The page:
The findings that emerge from the present investigation are robust and quite clear. The religious attendance of parents (individually) and couples (together) generally has a positive effect on child development. When measured as parents’ worship service attendance (essentially, caregivers’ integration within religious networks), religion is good for kids.
These findings, when examined in concert with the generally robust effects of religious homogamy, suggest that a couple’s shared faith commitments are a noteworthy asset for healthy child development. With regard to religious homogamy and child development, it can be said that parents’ attendance has a multiplicative effect not reducible to either mothers’ attendance or fathers’ attendance. Put differently, it is not simply generic homogamy (couple similarity regardless of religiosity) but rather the amount of religion (e.g., stocks of ‘‘religious capital’’) that a couple can jointly import into the family that bolsters child outcomes, particularly for child performance outside the home.
In many of the developmental domains featured here, the children who are doing the best are in households where both parents attend worship services frequently. In fact, the effects of parents’ religious attendance are stronger and more persistent than those related to the family’s religious environment, thereby underscoring the importance of parental integration (and, likely, children’s integration) in religious networks for steering youngsters toward positive developmental outcomes. Consistent with the adage that ‘‘it takes a village to raise a child,’’ it is likely that the network closure provided by congregations (that is, interaction and instruction provided to youngsters by non-parental adults who reinforce parental values) is a vital part of promoting pro-social outcomes in children.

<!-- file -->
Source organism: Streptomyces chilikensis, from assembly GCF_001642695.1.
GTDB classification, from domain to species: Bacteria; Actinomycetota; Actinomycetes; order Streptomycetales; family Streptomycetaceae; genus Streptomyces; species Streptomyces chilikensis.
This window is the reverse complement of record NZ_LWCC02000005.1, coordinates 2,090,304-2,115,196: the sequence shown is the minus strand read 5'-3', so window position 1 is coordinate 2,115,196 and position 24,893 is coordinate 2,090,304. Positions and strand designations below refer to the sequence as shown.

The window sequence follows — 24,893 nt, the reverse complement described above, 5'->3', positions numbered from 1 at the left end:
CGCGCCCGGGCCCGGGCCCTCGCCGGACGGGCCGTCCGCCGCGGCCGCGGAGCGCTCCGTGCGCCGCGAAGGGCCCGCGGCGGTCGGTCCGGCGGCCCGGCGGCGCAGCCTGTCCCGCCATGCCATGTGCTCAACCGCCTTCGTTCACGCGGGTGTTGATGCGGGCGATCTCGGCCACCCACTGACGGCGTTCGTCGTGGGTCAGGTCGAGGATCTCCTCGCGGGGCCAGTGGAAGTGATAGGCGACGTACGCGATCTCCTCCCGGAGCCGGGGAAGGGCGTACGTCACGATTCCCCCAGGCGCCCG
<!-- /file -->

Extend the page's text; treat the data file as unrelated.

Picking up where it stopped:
While suicide among children of elementary school-age children is far less common than suicide among teens (rates are thirty times lower among children ages 11 and under compared to rates in 12-17 year olds), suicide still represents one of the top ten causes of death in that age group.
Here are a couple of thoughts on how pastors and children’s ministry leaders might help…
Churches in general should consider how they might reach out to families in their communities of kids who struggle with self-control. Kids who attend church with parents who attend church are likely to have significantly better developmental outcomes, and kids and parents benefit greatly from the influence of others in the church. In particular, churches that minister with African-American families might consider how they might play a role in overcoming the stigma regarding mental health care and kids, and embrace the opportunity to welcome kids likely to experience extra benefits from being part of a family of faith.
Check out Key Ministry’s resources for church leaders and families on ADHD. Readers will discover our blog series on ADHD and spiritual development and discover video presentations and websites for deepening understanding about the most commonly diagnosed mental health condition in kids. Click here to learn more.